better than anyone else on campus (my predecessor had done so), or that
membership in the group precluded them from any other campus activities (he
did that, too). What I did try to impress on them was the honor and the
responsibility of representing the university to the people of Virginia and
beyond. Most people bought into that, and all those who stayed for more
than one season did.

Personal satisfaction: The students loved what we did, did it because they
wanted to (some with an eye toward future professional work in
entertainment, but more without), and because they felt appreciated and,
yes, loved as individuals and respected as performers. We had a leadership
honorary operated by the students themselves, and appointed management
positions that had real responsibilities, so the incentive to develop as
leaders was there. Solos were very important to people, and part of my job
was to spread them around in such a way as to show off people's individual
talents rather than their deficiencies, and to give younger members a
chance to develop as soloists.

Now, how large a group was this? Around 80 to 90 in an average year, but
divided up rather differently from your standard college touring ensemble.

Cast: 22 singer/dancers, 11 women and 11 men. I know, kind of a weird
number, but we found it worked well. Since they were choreographed and had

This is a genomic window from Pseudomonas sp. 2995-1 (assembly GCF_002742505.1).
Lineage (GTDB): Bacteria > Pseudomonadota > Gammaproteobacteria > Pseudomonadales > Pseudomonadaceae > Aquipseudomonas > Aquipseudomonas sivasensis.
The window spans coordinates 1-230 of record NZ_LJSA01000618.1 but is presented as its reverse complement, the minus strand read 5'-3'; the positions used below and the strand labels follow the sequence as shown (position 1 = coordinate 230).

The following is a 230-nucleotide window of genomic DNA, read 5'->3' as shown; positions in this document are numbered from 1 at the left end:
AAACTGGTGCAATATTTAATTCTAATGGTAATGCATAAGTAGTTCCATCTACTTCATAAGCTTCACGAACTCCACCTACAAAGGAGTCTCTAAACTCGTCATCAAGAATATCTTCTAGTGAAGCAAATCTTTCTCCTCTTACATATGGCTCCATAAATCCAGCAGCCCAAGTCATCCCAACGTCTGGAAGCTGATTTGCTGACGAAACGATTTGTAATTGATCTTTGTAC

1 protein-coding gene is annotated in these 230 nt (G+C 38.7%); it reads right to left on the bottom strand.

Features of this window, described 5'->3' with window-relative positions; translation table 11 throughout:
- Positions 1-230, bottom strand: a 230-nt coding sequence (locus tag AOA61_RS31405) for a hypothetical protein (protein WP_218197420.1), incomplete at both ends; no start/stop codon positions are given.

positions on the stage set, they all had to make it to all performances.
For emergencies I had understudies, and a student Dance Captain to fix that
kind of problem.

Showband: 12 pieces. Basically they had to make all performances as well,
although bringing in a sub was possible given enough notice.

Technical Staff: Between 20 and 30, so they were able to trade off and not
go on all trips. I think 8 to 10 made each trip, using local labor for
loading, setup, strike, and loadout, and then taking show positions during
the performances. Since they had to work effectively with local people,
they had to (and did!) get very good at organization and supervision. They
traveled about 12 hours ahead of us to show sites with a staff Technical
Director in charge.

Public Relations Staff: Around 15-20. Usually 2 or 3 traveled with us,
including those who had been the contact people for each performance, and
sold our albums at the performance. They handled news writing, sponsor
contact, graphics and layout, photography, hometown news releases, and
promotion for our on-campus concerts.

Wardrobe Staff: Usually one person out of a staff of 4 or 5 traveled on
each trip.

As I said, definitely not a "normal" situation for a college musical
ensemble, but perhaps somewhere in there you might find an idea that would
be helpful. I know that several of our "classical" choral directors have
organized European tours, but I've always been adverse to the idea of
taking students on trips that put a financial burden on them.